As voice designers, working in the context of a conversational AI, the tone of voice becomes a critical touch-point. In the past few years there has been an upsurge in the technology that brings in a humanistic quality to AI voices, which we seeked to leverage. A humanistic voice rendered with comfort and care brought in a warm balance in contrast to our abstract visual form, making a holistic experience which was built to soothe and comfort.
Motions for Non-Verbal Human Interactions
A key component of the motion design for us was to build on a vocabulary of non-verbal human interactions. This required us to push the traditional boundaries of listening and speaking states of conversational AIs to accommodate for pauses and prompts that are a part of our natural conversations. We studied the affordances of water as a material to experiment with variables of frequency, amplitude, motion and transparency. User testing our designs, we understood the importance of maintaining a symmetrical motion to maintain an approachable quality to the form.
DAP – Data Assessment Plans
The DAPs framework is used by many therapists to keep track of a patient's progress at each appointment. Sessions are recorded in notes that usually follow the format of Data (what is being said by the patient), Assessment (the therapist’s assessment of the patient’s behavior) and Plans (setting of long-term and short-term plans from therapy sessions). The DAPs framework formed the basis of wireframing the counselor's dashboard.
Each individual’s life is built on a myriad of relationships. These relationships sometimes are key to understanding the psychological factors behind a patient’s current state of mind. We discovered an interesting graphical representation used by therapists as a way of mapping and analyzing detailed data of an individual’s relationships: Genograms. Genograms became a great starting point for our exploration of this type of data visualisation that is already very familiar to therapists.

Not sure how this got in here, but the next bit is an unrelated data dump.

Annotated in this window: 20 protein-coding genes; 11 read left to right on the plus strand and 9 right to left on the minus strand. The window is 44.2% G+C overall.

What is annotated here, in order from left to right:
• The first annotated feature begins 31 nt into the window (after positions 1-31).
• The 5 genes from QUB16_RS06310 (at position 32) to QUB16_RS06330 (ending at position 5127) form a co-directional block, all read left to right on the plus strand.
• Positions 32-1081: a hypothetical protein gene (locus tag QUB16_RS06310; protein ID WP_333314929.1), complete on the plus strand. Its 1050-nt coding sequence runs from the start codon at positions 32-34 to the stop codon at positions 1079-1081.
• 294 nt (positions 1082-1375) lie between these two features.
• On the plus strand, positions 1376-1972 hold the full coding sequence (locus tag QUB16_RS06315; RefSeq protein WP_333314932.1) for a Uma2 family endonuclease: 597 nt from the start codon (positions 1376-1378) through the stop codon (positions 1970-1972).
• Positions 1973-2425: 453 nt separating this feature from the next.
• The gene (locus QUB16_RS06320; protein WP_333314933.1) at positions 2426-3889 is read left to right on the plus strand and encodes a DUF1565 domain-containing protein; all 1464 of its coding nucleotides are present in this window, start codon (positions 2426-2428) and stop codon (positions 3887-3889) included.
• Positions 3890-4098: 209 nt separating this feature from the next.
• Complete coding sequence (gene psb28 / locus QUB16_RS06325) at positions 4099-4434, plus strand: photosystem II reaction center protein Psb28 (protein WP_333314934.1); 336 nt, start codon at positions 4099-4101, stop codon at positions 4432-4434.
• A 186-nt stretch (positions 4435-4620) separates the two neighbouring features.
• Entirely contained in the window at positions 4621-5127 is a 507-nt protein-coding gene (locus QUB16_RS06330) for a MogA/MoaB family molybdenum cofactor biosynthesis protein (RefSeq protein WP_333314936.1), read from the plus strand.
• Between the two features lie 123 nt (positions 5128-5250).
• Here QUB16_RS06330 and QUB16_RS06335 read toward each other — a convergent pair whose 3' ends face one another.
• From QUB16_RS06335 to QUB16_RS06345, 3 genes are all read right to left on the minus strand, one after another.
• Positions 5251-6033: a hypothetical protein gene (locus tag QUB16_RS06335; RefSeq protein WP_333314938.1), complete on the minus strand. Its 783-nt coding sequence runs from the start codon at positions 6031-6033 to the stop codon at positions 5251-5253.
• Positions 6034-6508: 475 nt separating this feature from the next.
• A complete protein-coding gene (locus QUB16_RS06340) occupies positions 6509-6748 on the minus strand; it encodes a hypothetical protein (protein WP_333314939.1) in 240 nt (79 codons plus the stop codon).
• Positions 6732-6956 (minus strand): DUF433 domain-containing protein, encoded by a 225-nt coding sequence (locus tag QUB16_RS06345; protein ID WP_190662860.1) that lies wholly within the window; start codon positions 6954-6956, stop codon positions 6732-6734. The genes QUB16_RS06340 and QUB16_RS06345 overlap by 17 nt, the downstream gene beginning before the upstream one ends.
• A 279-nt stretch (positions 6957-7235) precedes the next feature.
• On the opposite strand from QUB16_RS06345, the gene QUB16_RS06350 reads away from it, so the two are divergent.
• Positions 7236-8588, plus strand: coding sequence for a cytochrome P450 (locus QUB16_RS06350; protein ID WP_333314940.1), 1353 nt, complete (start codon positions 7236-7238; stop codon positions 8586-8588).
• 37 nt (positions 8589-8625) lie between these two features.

When asked about how AI might help in therapy, most counselors spoke strongly in favor of the need to transcribe the conversation from sessions. This insight informed a key feature of the dashboard, which would significantly improve the counselor’s experience during the session and allow them to focus on the patient's assessment.
We designed the main page with a focus on components that counsellors need to access right before or after a session. Building on the DAPs framework, the page represented data from the last session in form of quotes and assessment as well as plans in form of notes. Additionally, we designed a central timeline that used colors to distinguish between Kai (purple) and clinic sessions (mint) to allow therapists to easily scrub through any session of the past and to learn more about the client's progress.
Building on genograms, we introduced the feature of thematics as an overview into a patient’s relationships. Using lexical and concordance formats to structure this data, we envisioned this as a map of most common subjects from the history of the conversation and their co-relations, distinguished as important people and most prevalent themes in the patient’s life. This would allows therapists to view patterns in patient’s relationships and how these topics were interconnected. We designed an interactive visualisation which depicts frequency of use through the size of circles, positive (green) or negative (red) relationships through the use of stroke colors, and saturation to represent the intensity of such relationships.
Access to Session Transcripts
Categorized under keywords, at each point the therapist has access to the relational quotes that were said and to the full transcripts from the corresponding sessions. Accommodating for any AI-error, this gave the therapists the agency to check and interpret the conversation for themselves.
Using our insight for transcribing therapy sessions, we leveraged the orientation of the iPad screen from horizontal to vertical as a way to switch into note-taking mode during the session. Accessed through a simple swipe, the note-taking section is divided into separate pages for notes and plans. The function to record specific quotes is mapped to when the therapist writes down the (") symbol. These quotes along with other assessment notes and plans are then automatically updating on the dashboard at the end of the session.